A different kind of mentor
Tuesday, August 30, 2016
When we think of mentors, the image is one of a more senior person sharing his/her vast knowledge with a junior person. Employees, coaches, moms, leaders of any kind — all can be mentors if they have more experience than the person being mentored.
But where is the line between mentoring and cooperating?
Independent and interdependent
At work, we tend to participate in one of two kinds of teams: functional and cross-functional.
A functional team might be the HR department in which everyone works in some discipline of HR to further the overall HR goals. A cross-functional team is more likely to focus on a finite project that requires the skills of multiple disciplines to accomplish — like a team with representatives from each department working to draft the values of the organization.
In both cases, the team members share knowledge and work together to further a greater purpose. They are also all working toward a common goal that benefits the entire group. It is not a zero sum game in which their gain requires a loss somewhere else.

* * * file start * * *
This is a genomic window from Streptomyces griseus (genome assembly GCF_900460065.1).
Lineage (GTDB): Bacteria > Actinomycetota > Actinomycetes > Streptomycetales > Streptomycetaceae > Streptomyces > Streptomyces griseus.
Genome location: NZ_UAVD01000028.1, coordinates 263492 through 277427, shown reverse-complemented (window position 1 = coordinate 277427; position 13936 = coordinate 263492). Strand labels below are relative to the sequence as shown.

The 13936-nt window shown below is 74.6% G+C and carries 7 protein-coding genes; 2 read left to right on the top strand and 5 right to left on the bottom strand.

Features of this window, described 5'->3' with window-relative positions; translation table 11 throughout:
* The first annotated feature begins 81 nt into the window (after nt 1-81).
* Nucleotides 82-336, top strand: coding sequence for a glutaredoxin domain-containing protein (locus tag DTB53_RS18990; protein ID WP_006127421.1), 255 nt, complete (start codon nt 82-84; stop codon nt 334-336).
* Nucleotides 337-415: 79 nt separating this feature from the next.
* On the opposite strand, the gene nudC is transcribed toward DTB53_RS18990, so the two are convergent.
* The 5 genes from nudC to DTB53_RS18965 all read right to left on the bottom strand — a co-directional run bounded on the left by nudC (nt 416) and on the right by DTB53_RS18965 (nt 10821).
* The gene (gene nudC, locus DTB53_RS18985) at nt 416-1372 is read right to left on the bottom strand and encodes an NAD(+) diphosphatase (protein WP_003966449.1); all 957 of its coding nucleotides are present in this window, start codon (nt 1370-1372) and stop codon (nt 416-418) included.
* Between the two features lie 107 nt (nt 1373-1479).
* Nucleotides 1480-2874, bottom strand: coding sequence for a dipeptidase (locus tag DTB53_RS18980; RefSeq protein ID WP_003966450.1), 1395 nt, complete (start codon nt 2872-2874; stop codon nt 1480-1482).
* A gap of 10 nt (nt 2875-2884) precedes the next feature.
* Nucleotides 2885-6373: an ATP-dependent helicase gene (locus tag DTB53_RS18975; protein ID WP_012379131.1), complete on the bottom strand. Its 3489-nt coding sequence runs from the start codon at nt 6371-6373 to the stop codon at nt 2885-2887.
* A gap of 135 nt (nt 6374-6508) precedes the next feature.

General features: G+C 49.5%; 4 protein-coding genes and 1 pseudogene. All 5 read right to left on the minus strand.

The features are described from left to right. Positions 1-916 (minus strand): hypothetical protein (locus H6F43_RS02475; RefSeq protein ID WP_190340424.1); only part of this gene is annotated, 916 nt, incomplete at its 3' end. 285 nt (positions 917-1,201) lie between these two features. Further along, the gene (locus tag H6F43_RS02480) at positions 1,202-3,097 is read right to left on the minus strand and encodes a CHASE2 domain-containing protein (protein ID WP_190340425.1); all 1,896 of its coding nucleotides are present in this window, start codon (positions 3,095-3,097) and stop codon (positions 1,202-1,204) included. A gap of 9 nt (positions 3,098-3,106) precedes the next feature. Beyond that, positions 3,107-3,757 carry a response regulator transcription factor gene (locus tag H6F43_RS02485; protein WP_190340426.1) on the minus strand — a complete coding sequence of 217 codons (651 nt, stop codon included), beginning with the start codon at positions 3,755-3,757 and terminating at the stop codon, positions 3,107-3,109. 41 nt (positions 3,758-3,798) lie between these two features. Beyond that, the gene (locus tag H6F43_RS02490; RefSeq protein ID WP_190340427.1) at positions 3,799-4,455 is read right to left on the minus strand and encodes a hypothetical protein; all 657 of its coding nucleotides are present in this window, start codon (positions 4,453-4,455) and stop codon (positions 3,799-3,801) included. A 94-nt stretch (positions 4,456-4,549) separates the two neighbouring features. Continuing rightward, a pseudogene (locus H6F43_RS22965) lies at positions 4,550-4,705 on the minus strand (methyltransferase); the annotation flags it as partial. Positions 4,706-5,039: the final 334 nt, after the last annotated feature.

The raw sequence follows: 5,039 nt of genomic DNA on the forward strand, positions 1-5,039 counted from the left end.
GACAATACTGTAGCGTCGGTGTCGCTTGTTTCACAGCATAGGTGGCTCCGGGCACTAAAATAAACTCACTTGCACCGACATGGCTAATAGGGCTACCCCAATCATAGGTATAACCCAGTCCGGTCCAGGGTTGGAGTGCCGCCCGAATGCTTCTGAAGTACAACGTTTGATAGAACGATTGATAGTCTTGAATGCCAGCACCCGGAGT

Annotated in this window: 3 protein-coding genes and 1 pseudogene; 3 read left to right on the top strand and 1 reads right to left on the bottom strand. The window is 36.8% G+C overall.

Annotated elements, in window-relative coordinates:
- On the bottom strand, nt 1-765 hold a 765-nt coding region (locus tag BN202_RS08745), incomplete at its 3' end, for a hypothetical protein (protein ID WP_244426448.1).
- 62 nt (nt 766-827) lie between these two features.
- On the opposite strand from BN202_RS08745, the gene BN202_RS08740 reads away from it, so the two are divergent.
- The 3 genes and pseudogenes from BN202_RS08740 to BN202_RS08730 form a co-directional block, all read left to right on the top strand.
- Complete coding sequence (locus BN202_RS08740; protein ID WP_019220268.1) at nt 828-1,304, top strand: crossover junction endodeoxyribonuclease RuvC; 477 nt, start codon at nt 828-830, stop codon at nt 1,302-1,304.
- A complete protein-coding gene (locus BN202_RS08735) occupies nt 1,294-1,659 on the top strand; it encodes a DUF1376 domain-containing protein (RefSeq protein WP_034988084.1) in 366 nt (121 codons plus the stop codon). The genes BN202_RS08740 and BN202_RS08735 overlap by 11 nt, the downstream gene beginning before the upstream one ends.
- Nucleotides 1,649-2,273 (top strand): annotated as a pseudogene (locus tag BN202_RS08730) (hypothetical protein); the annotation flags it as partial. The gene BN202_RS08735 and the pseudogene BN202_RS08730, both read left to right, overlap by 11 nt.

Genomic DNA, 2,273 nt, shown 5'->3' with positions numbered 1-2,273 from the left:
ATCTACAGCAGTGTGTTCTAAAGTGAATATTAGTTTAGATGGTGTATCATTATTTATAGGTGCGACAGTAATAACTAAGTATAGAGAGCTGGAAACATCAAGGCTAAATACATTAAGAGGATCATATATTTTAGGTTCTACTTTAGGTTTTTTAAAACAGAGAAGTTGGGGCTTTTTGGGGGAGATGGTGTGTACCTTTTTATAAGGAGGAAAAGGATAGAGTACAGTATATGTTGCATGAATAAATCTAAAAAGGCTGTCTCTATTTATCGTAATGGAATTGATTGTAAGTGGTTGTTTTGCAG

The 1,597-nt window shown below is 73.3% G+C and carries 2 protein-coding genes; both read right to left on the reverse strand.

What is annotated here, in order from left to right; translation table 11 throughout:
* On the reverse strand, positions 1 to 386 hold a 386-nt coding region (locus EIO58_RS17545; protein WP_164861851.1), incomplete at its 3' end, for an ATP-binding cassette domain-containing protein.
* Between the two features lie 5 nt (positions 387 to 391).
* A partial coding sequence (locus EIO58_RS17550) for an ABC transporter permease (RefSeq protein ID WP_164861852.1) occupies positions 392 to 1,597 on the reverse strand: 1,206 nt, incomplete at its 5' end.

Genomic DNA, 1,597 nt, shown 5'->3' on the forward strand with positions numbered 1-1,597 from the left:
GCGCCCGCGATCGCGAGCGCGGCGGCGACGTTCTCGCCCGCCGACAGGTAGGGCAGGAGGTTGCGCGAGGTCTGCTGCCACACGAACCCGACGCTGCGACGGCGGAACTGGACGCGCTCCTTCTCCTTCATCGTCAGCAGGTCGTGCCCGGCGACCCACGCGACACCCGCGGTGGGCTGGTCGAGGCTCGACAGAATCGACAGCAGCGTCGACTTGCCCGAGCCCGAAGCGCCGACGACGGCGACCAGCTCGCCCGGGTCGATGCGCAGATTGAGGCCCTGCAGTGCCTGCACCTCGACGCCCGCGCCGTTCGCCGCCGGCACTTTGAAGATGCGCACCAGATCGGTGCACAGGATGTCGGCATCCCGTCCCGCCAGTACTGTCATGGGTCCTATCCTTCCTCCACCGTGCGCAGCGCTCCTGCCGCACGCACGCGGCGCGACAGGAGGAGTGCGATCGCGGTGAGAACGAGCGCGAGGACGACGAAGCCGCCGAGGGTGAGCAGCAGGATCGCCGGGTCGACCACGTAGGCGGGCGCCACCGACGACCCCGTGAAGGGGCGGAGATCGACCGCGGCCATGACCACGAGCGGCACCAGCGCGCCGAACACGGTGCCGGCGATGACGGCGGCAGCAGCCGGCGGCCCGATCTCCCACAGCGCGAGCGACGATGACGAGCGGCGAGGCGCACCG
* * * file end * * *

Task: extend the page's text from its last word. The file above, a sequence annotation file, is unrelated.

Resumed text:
In this way, it is similar to the mentor-mentee relationship. Mentors want to give back by sharing their knowledge with someone more junior. Both sides benefit from working together.
If a mentor shared all of his knowledge with a mentee who then became his equal, would he do it all over again if he could travel back in time? According to my colleagues: No.
Mentors tend to fall into two groups:
- those who share everything, allowing everyone to benefit
- those who share a little bit, letting mentees figure the rest out for themselves
The latter believe we are all competing for a finite sum of resources. The former believe there is more than enough for everyone.
Similarly, we collectively buy into the idea that mentors must be more senior because they not only gain by helping someone junior to them, but they also have nothing to lose. The mentor-mentee relationship considers people working in the same role are dealing with finite resources and thus cannot share as openly as those working collectively toward a greater purpose.
"Why would I help my colleague become better than me? She may get the bigger raise, the faster promotion or better projects."
But isn't it possible that raising the standard for the role is the greater goal, and by helping each other become better we all become better? Fostering this type of mentoring environment results in employees who share openly, push each other to be better and feel compelled to do it.
If all employees act like mentors to each other, helping each other advance in new ways, the employees and the employers win.
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